We live in a time where the need for global collective action is as great as any time in human history: the COVID pandemic and its consequences, climate change, conflict, and mass migration all have the potential to pose compounding existential threats to peace, prosperity, and participation. Yet, the multilateral institutions that were set up more than 75 years ago – at the end of the second World War, to facilitate global cooperation – are weaker than they have ever been, with some facing threats to their very existence.
Several reasons for this have been documented by scholars, including weaknesses in the governing structure of these institutions that privilege the global north; shifts in the politics of countries that make them less amenable to seeking international cooperation and supporting global public goods; and – more broadly – a declining willingness to jointly address contemporary challenges via the existing multilateral structure.
All this calls for an urgent need to understand and reimagine multilateralism for a post-COVID world. This call for papers seeks contributions from scholars and practitioners, from any discipline and country, to help diagnose the challenges that face multilateralism today, to rethink how we may make it work better, and to explore how existing multilateral institutions could be reformed, or new ones created, to feasibly meet contemporary challenges.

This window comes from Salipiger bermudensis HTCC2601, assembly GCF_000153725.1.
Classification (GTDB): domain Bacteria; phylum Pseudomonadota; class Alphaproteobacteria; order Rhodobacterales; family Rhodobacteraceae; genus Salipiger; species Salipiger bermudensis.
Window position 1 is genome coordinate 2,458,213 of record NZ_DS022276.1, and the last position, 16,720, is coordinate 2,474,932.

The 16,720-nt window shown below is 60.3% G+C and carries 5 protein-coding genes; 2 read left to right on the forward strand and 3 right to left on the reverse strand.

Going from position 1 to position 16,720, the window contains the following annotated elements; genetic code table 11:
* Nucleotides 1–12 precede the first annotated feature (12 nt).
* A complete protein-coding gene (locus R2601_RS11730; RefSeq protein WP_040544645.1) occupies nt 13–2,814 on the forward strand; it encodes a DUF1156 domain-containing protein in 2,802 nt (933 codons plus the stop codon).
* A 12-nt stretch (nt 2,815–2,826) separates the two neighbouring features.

Those interested in contributing to this special issue should send us, at a minimum, an extended abstract (in English) of about 600-1000 words describing the nature of a full-length paper that they would write. If a draft paper is already available, we would welcome that as well. Selected papers will be published in a “special collection” of the journal Global Perspectives on “Rethinking Multilateralism for the post-COVID Era.” (Other such special collections can be seen here). The authors of each selected paper will be awarded a grant of $2500 (shared equally between authors in case of co-authored papers) and would participate in an author’s workshop (COVID permitting) to discuss the papers. Our goal is to begin a dialogue across disciplines on finding solutions to contemporary challenges via the multilateral system, and to rethink and energize institutions that facilitate global collective action.
Please send your extended abstract (or completed paper) to Vijayendra Rao (email@example.com), J.P. Singh (firstname.lastname@example.org), and Michael Woolcock (email@example.com) by January 15, 2021. Papers selected for inclusion will be notified by mid-February 2021, with an expected submission date of the completed paper by June 18, 2021.